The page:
Chinese patent medicine was more frequently used in studies enrolling patients with specified syndrome, while modified decoction according to syndromes was more frequently used in studies enrolling IBS patients regardless of syndrome type. Chinese patent medicine is made from Chinese materia medica according to standardized TCM prescription, with fixed components and proportion of drugs dose. Therefore, it is different from decoction which is so flexible that can be modified based on different syndromes, and its application is only for patients with a specified TCM syndrome. It explains why Chinese patent medicine is used more frequently in studies enrolling IBS patients with a specified syndrome.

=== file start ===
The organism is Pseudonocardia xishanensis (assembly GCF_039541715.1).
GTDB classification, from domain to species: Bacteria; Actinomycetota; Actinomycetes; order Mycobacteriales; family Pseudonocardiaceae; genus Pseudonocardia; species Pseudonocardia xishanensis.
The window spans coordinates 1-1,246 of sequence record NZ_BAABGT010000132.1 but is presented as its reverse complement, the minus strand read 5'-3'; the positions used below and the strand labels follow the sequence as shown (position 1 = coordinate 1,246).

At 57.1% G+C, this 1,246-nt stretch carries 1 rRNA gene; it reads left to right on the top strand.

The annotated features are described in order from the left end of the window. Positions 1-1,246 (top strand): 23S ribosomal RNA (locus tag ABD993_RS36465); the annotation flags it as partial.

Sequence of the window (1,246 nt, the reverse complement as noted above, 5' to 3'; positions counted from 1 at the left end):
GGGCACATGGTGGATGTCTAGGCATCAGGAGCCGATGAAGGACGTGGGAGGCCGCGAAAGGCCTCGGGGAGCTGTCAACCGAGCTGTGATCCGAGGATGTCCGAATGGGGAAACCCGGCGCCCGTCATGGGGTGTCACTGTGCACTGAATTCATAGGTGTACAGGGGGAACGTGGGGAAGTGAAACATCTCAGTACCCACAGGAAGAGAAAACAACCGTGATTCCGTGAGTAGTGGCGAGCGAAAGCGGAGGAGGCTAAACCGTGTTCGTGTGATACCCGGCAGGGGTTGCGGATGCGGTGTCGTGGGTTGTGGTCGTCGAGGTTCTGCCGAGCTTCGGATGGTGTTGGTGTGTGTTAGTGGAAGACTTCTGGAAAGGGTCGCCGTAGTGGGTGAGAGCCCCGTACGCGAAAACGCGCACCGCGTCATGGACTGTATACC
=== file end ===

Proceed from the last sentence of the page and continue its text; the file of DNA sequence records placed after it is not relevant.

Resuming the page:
Syndrome differentiation is the most distinctive character of TCM practice. It is believed that TCM treatment based on syndrome differentiation would be more effective; however, few studies demonstrate additional benefit from TCM syndrome differentiation. Among 735 studies included in this paper, only one trial [16] published in English compared the therapeutic effect of individualized treatment based on syndrome differentiation with that of standard Chinese herbal prescription and found that the therapeutic effect of individualized treatment based on syndrome differentiation was more sustainable in treating IBS. This study was published in 1998, and since then no other studies were published to verify this finding. Therefore, more large well-designed studies using syndrome differentiation are warranted to confirm if any additional therapeutic benefits can be achieved by using syndrome differentiation.